Better yet, his creators are paying for the privlege of building the world. While membership in the community is free, owning property – which is neccesary to create buildings, or most complex structures – costs money. The smallest available plot of land – 512 square meters – costs slightly more Linden Dollars than you’re given as a newcomer to the game, requiring you to convert some real money into virtual money to buy it. Then there’s a monthly upkeep fee, which starts at $10 per month for basic land and increase as the amounts of land increase. Virtual real estate baron Anshe Chung, pays $16,000 a month in upkeep fees for the hundreds of properties she owns, reselling or renting them to other players in the game. (There’s speculation that Chung makes as much as $150,000 a year in real dollars from her Second Life activities.) Asked about the financial model for Linden Labs, Cory responded, “Land. We sell real estate.”
All of this raises an interesting question – who actually owns this stuff? Linden grants users intellectual property rights to everything that they create. That was certainly useful for Kermitt Quirk, who created a popular game, Tringo, in the game and sold it to a real-world game publisher. But it’s less clear what it means for someone who builds a beautiful and complex mansion filled with carefully scripted features written in Linden’s scripting language. At present, there’s no way to move the creation onto a non-Linden server – if you decided you didn’t want to keep paying Linden Labs for server space, you’re out of luck as your intellectual property is only useful in a Linden-owned space.
This conrasts rather sharply with the online user-created content efforts I’ve been involved with in the past. If you got sick of hosting your homepage on Tripod, it wasn’t neccesarily easy to move it to Geocities, but you could save the HTML files and JPEGs and upload them onto the new server and your page would, more or less, work. That’s because web servers and clients (browsers) use common, public standards to exchange content.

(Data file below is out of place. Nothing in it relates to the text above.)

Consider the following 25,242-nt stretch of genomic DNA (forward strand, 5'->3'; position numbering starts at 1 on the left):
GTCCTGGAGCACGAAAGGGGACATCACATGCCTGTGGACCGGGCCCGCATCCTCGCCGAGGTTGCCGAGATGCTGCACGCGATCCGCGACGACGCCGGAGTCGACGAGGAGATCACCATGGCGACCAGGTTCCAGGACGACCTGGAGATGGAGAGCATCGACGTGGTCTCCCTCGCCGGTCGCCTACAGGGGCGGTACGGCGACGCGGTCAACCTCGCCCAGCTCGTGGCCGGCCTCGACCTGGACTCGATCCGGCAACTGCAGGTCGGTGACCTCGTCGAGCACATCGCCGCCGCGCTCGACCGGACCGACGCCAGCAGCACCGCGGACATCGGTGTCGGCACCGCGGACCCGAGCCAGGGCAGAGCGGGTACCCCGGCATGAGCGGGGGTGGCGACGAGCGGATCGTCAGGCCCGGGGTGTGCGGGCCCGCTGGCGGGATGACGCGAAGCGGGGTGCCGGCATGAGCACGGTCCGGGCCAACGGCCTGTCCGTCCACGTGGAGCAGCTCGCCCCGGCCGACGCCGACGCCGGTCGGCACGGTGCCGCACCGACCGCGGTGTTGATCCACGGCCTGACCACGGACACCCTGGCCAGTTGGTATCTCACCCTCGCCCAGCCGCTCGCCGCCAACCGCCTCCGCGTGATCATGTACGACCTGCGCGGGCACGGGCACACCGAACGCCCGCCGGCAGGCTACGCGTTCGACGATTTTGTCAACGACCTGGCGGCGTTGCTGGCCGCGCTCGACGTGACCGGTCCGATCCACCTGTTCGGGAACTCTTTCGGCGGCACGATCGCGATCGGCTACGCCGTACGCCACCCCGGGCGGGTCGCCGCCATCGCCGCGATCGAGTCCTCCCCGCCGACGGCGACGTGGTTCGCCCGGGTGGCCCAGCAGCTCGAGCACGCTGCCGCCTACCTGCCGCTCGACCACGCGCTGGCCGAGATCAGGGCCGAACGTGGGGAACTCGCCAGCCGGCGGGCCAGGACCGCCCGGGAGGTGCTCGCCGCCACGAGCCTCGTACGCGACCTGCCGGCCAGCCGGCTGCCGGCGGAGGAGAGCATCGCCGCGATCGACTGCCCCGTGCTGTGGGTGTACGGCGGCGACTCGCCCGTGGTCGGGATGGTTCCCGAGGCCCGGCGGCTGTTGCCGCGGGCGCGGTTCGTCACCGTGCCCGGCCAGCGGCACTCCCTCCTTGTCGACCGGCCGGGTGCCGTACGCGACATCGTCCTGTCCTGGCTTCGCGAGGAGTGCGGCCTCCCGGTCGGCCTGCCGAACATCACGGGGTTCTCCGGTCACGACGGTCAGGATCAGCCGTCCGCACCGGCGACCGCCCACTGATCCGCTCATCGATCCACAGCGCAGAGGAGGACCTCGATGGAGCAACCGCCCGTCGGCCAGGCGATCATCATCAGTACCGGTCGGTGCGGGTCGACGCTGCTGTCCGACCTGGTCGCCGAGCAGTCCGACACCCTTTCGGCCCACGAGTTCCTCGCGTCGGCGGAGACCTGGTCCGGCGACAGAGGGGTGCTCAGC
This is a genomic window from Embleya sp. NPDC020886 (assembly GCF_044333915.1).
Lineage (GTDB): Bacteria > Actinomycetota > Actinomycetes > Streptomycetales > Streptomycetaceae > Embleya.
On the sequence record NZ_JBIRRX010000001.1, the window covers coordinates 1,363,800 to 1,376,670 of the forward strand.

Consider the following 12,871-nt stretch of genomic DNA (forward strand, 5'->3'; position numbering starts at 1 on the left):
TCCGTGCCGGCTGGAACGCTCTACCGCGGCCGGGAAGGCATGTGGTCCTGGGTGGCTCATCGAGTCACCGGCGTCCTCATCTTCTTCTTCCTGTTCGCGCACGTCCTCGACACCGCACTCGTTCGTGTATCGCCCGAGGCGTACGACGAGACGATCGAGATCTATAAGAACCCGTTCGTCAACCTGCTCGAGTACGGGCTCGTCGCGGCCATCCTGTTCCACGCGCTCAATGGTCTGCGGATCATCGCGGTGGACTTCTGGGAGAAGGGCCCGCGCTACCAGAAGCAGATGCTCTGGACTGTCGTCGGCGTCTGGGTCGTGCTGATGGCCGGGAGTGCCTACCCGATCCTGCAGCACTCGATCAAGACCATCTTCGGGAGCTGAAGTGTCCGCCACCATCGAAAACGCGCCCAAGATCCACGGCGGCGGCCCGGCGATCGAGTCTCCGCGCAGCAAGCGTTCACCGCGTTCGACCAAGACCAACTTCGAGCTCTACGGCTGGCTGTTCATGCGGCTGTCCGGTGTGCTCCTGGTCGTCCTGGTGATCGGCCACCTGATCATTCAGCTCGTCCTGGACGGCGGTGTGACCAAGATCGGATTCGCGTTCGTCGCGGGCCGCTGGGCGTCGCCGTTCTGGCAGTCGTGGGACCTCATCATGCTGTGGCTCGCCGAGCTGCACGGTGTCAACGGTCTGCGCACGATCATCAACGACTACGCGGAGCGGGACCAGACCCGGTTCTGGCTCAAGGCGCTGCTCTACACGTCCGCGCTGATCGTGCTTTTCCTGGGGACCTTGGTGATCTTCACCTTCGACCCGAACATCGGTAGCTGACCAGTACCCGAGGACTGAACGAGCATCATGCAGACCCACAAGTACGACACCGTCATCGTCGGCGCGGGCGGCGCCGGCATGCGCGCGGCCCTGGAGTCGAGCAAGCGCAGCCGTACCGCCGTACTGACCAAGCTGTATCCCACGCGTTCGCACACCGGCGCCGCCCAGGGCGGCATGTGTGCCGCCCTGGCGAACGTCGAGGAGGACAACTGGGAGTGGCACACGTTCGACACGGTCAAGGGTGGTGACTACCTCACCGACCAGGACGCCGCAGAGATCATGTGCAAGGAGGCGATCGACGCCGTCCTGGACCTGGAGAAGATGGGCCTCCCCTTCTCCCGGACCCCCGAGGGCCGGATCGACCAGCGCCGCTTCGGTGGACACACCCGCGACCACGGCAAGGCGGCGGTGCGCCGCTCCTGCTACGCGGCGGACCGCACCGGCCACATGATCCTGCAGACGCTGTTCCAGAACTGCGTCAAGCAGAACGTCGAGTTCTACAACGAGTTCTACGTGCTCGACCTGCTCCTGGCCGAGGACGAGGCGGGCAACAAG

Cory explains that this is coming – “public protocols” first, where Linden Labs publishes an API that would allow people to build their own systems that are compatible with Linden’s, opening the possibility that, with sufficient time, I could write a Second Life server and invite folks to migrate from Linden’s servers to my own with their avatars and objects intact, or open a portal between our two worlds. Actually opening Linden’s codebase and allowing programmers to tinker with the server or the graphics engine on an open source basis is “farther off”. Cory explains that it requires a good deal of work for a non-open source project to clean up their code so that outside programmers can work on it, referencing the ugly, hard-to-understand code Netscape released when they decided to open-source their browser.
This raises a question of whether Linden plans on being a technology or a hosting company. If “secondlife” becomes a protocol that is supported on different clients and different servers, does Linden make its money by building the best client and server (that didn’t work so well for Netscape when Microsoft started offering a web browser for free), or by hosting the coolest, fastest online spaces (the land model.)
Until “secondlife” is a protocol and there are multiple servers providing virtual land, Anshe Chung’s gamble seems like a risky one to me. What if Linden decides to institute a “Jubilee” rule where undeveloped land is distributed to the poor? Or what if Linden simply goes out of business? The virtual assets would disappear as well, unless Second Lifers found a way to recreate the world on another server. (This has happened in the past. When the graphical chat system The Palace went out of business, Palace devotees developed servers and clients to keep the world alive on a voluteer basis.)